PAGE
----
Searchmetrics Glossary – The Dictionary of Search Engine Optimization and Content Marketing

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User Signals

Signals a website user sends to search engines based on their positive (and negative) interactions with a website are called user signals. It is assumed that the type and quality of user signals can influence the ranking of an website. The more common user signals include time on site, click-through-rate (CTR) and bounce rate. For search engines, the return-to-SERP rate can also be an important user signal.

Which user signals are there?

There are various signals that a user can convey to a search engine. For search engines, such signals offer important reference points to determine the quality or relevance of a website following a search query.

Time on site

The time on site describes the time that a user spends on a site. The longer they stay, the more interesting the content appears to be.

Bounce rate

A bounce rate measures the percentage of visitors to website that exit after visiting a single page. A high bounce rate can be an indicator for inadequate content or technology. If the bounce rate is high, webmasters should urgently check which possible reasons there might be for the high rate. Note that a high bounce rate does not necessarily have to be a negative user signal. A high bounce rate can also be caused because a user has immediately found what they were looking for and has therefore quickly left the site again. As an example, blogs have higher bounce rates than other site types.

CTR (click-through rate)

The click-through rate, or CTR for short, describes the ratio of impressions to actual clicks. This means the CTR can give important reference points as to whether a user requirement was aroused by the appearance of an advertisement or a SERP snippet. CTR’s tend to be higher the further up the Search Engine Results Page (SERP) you go.

Return-to-SERP rate

The return-to-SERP rate describes the rate of users that return to the results page of the search engine. If, after clicking a search result, visitors frequently return to the search engine, search engines can conclude that the target site presumably does not fulfill the user requirement. This means the target site might have content that is too thin or not be technically sophisticated enough, for example.

Why user signals are important for Google and other search engines

In SEO circles, some controversy exists around how important user signals are for the ranking or generally good rankings. In fact, the quality of user signals cannot always be clearly derived using KPIs such as bounce rate or visit duration.

Nevertheless, this data gives search engines like Google clues for how websites are being experienced by visitors. A high return-to-SERP rate can uncover technical or content deficits. Search engines then must use further metrics to determine which alternative is more likely. Due to the large quantity of data that is collected by search engines, it is assumed that Google & other engines can very clearly differentiate between content and technical faults.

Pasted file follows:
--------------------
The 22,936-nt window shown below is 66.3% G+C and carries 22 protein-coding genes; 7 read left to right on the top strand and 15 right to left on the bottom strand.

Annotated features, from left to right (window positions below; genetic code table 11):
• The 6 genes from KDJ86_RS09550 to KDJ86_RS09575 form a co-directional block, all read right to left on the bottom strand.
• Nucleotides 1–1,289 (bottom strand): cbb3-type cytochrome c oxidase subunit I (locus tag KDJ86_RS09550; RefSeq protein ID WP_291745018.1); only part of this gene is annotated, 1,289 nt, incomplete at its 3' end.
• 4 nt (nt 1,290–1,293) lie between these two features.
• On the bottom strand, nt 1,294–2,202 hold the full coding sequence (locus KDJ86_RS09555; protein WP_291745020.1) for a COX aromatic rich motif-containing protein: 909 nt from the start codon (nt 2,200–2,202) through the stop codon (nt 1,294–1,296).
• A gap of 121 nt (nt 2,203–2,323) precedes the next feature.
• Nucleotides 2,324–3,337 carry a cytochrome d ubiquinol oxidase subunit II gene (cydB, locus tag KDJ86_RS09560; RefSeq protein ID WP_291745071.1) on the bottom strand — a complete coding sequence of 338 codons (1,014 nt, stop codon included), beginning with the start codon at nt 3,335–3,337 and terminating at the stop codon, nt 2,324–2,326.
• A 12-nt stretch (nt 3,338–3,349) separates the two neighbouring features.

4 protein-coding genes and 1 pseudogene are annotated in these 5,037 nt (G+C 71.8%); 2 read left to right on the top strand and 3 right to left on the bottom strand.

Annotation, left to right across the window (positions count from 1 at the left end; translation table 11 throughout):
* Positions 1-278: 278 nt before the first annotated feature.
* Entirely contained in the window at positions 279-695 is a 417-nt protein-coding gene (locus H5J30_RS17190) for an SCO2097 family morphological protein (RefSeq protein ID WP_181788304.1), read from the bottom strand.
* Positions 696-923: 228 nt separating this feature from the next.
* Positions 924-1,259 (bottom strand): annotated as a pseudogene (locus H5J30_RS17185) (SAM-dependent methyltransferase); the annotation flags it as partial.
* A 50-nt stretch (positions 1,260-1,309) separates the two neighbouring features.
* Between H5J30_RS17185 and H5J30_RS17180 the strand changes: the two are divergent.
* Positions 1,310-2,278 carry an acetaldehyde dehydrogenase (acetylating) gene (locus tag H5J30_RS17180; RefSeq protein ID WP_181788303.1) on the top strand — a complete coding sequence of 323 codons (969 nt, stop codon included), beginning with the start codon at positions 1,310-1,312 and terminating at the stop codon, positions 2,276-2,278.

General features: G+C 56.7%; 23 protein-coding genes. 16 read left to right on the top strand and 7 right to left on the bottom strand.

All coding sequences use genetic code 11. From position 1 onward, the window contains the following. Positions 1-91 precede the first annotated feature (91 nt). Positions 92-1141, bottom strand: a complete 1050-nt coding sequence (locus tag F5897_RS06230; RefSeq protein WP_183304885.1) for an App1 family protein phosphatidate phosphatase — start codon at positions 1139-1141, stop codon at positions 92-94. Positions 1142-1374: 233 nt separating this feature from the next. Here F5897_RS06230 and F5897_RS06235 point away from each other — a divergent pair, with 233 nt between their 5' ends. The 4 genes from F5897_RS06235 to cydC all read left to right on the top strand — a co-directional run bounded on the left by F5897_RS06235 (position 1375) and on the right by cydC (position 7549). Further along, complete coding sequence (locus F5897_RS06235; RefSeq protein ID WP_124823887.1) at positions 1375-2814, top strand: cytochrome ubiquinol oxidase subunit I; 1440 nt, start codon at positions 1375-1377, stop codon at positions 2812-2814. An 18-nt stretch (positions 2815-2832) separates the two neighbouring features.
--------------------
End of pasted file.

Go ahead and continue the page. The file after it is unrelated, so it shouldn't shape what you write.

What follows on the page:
How can webmasters influence user signals?

To achieve as many positive user signals as possible, the following measures can help search engine optimization (SEO):

  • Optimization of content: The continuous improvement of content, the avoidance of errors and the introduction of additional material can significantly improve the user experience. If users find what they are looking for on a site, they generally stay there for longer and leave less frequently. The consequence would be positive user signals.
  • Improvement of meta descriptions: The better the meta description in a snippet matches the target site, the lower the return-to-SERP rate will be. At the same time, the content at hand also plays an important role here.
  • Optimization of loading times and technology: The faster a website loads, the more likely users are to remain there. Slow load times can, in turn, lead to high bounce rates. The same also applies to technical faults.
  • Mobile optimization: If a website is not optimized for mobile devices, bounce rates can rise significantly. For Google and other search engines this sends a negative signal and can result in lower mobile search rankings compared to desktop rankings.

How can webmasters track user behavior in order to draw conclusions on user signals?

To determine the quality of user signals of a website common web analysis tools such as Google Analytics can offer help. They show concrete data on website use, such as the bounce rate, the visit duration or the CTR. Webmasters and SEOs have the opportunity to use this data to draw conclusions on possible user signals. There are various approaches necessary to avoid negative user signals. For example, a high bounce rate can attributed to meager content. Visit duration can be equally problematic if a visitor must navigate through a complicated menu, grows frustrated and leaves.

The CTR in the SERPs can be determined with the Google Search Console. This figure shows how often a search result was displayed and how often a user actually clicked this result.

User signals via social networks

A special form of user signals are shares and likes from social media. This is no longer a case of user signals, but of “social signals”. In practice, experts cannot agree on how great the influence of social signals is on rankings, as likes and shares can be increased by social media marketing. Those who would like to send consistently positive user signals with their web offering should instead count on high-quality content, snippet optimization and a technically flawless site.

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